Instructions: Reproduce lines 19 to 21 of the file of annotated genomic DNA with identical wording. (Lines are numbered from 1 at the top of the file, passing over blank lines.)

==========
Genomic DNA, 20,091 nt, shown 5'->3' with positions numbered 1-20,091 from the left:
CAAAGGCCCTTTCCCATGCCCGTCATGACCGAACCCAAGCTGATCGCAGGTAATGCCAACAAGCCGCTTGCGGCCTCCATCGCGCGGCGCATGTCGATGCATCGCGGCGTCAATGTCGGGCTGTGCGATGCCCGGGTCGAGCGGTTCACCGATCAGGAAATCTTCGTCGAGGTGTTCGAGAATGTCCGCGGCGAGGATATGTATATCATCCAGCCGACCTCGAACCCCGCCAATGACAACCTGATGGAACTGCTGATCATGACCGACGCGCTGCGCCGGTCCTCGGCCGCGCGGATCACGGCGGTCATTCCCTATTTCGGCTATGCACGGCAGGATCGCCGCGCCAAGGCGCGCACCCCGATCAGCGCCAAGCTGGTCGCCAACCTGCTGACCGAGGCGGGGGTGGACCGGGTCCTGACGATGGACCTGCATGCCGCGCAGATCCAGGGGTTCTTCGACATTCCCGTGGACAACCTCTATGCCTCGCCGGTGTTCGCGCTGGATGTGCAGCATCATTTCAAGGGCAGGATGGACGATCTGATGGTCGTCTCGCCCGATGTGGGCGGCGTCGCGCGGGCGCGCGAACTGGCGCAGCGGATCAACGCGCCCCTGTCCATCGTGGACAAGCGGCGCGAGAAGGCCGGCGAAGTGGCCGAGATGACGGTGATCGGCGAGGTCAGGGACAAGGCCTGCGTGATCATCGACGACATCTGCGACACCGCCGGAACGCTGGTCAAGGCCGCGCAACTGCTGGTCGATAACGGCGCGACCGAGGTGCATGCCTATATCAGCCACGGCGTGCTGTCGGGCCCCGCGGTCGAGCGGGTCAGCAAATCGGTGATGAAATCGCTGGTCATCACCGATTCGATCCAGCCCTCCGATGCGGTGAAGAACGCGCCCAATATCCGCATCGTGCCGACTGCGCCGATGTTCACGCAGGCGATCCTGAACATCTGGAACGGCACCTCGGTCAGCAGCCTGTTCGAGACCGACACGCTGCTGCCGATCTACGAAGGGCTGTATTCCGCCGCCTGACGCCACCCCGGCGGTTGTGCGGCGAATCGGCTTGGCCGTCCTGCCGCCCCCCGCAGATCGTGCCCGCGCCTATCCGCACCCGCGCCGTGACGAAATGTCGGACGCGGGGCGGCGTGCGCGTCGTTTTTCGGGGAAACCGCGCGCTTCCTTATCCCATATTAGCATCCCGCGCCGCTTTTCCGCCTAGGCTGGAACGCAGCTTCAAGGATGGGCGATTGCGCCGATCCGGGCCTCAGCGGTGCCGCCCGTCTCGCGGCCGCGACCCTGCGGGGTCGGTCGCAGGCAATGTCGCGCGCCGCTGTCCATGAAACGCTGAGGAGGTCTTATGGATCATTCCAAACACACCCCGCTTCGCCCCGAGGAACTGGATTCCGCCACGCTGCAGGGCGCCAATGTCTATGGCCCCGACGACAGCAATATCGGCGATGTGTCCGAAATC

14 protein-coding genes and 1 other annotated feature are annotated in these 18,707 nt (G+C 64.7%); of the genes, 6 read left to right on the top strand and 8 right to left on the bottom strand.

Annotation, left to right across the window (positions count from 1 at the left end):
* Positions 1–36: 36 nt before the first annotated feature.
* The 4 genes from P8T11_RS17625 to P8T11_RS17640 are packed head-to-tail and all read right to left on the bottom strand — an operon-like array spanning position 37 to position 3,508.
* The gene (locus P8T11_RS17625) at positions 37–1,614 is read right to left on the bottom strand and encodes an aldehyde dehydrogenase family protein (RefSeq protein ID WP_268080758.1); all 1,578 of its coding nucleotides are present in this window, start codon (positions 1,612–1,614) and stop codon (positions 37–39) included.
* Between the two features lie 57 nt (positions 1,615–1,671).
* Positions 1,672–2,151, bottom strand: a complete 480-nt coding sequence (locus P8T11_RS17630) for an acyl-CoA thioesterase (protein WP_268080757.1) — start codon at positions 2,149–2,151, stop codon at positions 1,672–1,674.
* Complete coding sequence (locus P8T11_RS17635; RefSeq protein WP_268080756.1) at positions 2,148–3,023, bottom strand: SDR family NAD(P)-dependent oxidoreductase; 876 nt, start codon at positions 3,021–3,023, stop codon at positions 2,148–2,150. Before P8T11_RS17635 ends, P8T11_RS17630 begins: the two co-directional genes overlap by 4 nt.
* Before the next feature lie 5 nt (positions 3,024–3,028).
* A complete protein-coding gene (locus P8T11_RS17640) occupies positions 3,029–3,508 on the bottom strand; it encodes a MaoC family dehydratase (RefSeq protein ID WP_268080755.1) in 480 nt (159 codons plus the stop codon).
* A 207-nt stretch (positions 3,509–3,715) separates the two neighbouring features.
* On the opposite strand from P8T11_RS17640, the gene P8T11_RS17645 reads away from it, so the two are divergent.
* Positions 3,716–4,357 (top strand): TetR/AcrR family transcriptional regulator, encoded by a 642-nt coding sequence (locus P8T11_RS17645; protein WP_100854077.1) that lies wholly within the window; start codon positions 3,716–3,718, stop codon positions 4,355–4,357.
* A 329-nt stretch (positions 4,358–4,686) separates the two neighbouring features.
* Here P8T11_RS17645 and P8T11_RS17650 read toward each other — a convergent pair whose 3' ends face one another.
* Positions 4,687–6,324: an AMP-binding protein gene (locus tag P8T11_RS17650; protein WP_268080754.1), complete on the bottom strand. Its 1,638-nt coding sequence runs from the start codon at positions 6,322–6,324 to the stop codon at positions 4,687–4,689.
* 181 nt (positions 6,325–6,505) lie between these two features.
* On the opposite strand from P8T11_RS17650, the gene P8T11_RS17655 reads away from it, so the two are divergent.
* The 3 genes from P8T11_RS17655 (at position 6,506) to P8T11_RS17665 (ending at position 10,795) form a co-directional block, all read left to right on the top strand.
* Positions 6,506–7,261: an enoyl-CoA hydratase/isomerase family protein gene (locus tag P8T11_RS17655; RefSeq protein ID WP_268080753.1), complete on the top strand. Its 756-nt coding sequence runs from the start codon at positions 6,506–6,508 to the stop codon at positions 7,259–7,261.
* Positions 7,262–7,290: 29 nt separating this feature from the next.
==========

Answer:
* 181 nt (positions 6,325–6,505) lie between these two features.
* On the opposite strand from P8T11_RS17650, the gene P8T11_RS17655 reads away from it, so the two are divergent.
* The 3 genes from P8T11_RS17655 (at position 6,506) to P8T11_RS17665 (ending at position 10,795) form a co-directional block, all read left to right on the top strand.